If you think the youth have it bad try working there! You have two choices you can kiss butt or you better learn how to brown nose fast.

Ron, yes we know you are single but get a life you do not have to work there weekends w/o pay or compensation. What happened to you that makes you not being able to look at people when they talk to you? You don't actually believe Robin M. is going to take care of you do you?

Sylvia, you're not going anywhere after 29 years there so you can stop kissing butt. Your sister, Cynthia E and Loretta S thank you for your hard work but did they really take care of you? HELL NO. You can continue making cakes for them the rest of your life and you can tell everyone you do it because you like to WE ALL KNOW the real story.

I too would say - TYC is such a toxic place to work! The way I view life will never be the same after my experiences at TYC. I was there for 3 years and that was more than enough. I finally listened to my doctor who told me to leave asap. I needed the experience but it was not work the hell I was put through.

Anonymous said...

Mental health treatment diagnoses are allowed to be highly flexible and fluid while the youth receives treatment in TYC. The agreement of diagnoses between mental health professionals has always been remarkably low in any setting.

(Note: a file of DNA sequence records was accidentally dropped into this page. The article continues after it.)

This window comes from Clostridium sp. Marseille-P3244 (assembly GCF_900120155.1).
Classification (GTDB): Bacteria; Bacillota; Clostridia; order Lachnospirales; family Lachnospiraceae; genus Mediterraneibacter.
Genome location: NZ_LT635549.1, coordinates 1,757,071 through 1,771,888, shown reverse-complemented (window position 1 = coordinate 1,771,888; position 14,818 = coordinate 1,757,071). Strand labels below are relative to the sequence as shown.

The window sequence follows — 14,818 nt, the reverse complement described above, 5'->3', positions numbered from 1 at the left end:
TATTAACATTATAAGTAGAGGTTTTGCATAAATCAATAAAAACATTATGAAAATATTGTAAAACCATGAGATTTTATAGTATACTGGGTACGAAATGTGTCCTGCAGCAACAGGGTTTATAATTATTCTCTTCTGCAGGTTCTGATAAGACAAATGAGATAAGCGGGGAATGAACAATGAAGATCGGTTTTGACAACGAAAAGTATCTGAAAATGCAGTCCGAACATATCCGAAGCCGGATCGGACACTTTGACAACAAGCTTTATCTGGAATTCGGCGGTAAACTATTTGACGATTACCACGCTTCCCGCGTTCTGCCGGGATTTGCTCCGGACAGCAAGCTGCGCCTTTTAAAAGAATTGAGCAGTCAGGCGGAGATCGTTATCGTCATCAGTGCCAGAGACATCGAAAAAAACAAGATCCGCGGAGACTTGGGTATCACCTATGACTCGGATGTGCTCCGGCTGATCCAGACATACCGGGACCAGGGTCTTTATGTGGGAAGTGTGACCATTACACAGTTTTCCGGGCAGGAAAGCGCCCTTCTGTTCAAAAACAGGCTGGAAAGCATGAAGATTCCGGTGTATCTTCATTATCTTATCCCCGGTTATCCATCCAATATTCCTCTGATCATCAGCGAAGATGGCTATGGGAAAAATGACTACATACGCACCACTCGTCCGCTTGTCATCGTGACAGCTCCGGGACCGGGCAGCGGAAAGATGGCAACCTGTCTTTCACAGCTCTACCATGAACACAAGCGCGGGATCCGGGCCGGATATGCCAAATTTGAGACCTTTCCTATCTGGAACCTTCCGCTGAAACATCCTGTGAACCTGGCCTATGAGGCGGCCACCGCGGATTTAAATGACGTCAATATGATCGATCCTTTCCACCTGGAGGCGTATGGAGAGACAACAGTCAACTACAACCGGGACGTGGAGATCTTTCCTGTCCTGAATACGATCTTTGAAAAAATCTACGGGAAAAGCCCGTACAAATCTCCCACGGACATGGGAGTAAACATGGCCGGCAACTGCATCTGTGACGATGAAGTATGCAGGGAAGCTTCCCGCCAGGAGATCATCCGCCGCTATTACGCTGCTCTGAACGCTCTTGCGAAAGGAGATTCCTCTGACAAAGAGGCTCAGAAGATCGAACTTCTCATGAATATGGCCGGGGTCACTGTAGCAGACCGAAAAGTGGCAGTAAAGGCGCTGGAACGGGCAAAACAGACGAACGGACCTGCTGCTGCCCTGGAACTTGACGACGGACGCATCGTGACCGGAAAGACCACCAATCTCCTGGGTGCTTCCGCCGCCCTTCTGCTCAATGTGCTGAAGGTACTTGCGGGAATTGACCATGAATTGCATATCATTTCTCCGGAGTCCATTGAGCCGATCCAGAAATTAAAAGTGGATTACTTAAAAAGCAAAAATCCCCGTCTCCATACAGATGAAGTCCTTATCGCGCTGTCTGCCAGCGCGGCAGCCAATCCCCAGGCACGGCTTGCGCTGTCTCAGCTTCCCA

In other words, If a psychologist finds a youth who they thinks primary mental health diagnosis was misdiagnosed, and not treating this misdiagnosed disorder is influencing the youths ability to progress in TYC, then the psychologist could have easily changed the priority for treatment and provided services or advocate to provide services for these youth.

Also, the majority of youth who meet criteria for PTSD are also likely to have another comorbid major mental health diagnosis which may be percieved as the primary diagnoses.

I am skeptical of the high number of youth who were found to meet criteria for PTSD, as found by outside counselors. These counselors were called in to provide treatment in the midst of allegations of abuse and neglect. Sounds like people were finding what they were looking for or some self-fulfilling diagnoses to me...

It is also important to remember that not all youth who have experienced abuse or trauma, just like not all soldiers who have experienced traumatic events, suffer from clinical levels of PTSD symptoms.

I am not saying the assessment process is perfect, and am I certainly not saying that mental health treatment resources in TYC are adequate.

Anonymous said...

Cowboy, what's your problem? Finance has always had a low turnover rate because of good morale and good leadership.

Anonymous said...

My son was in TYC. Two years after he got out, I took him to private counseling and the doctor told us he was so..... traumatized by the experience. The doctor told us he witnessed such violence as no child should ever have to witness. The doctor was shocked with what my son told him in confidence and it took him two years to be able to process any of it.

Anonymous said...

PTSD is a joking matter to the folks at Brownwood Texas' Talk Radio KXYL 96.9FM. What a shame and what an indictment of the "small town" condition !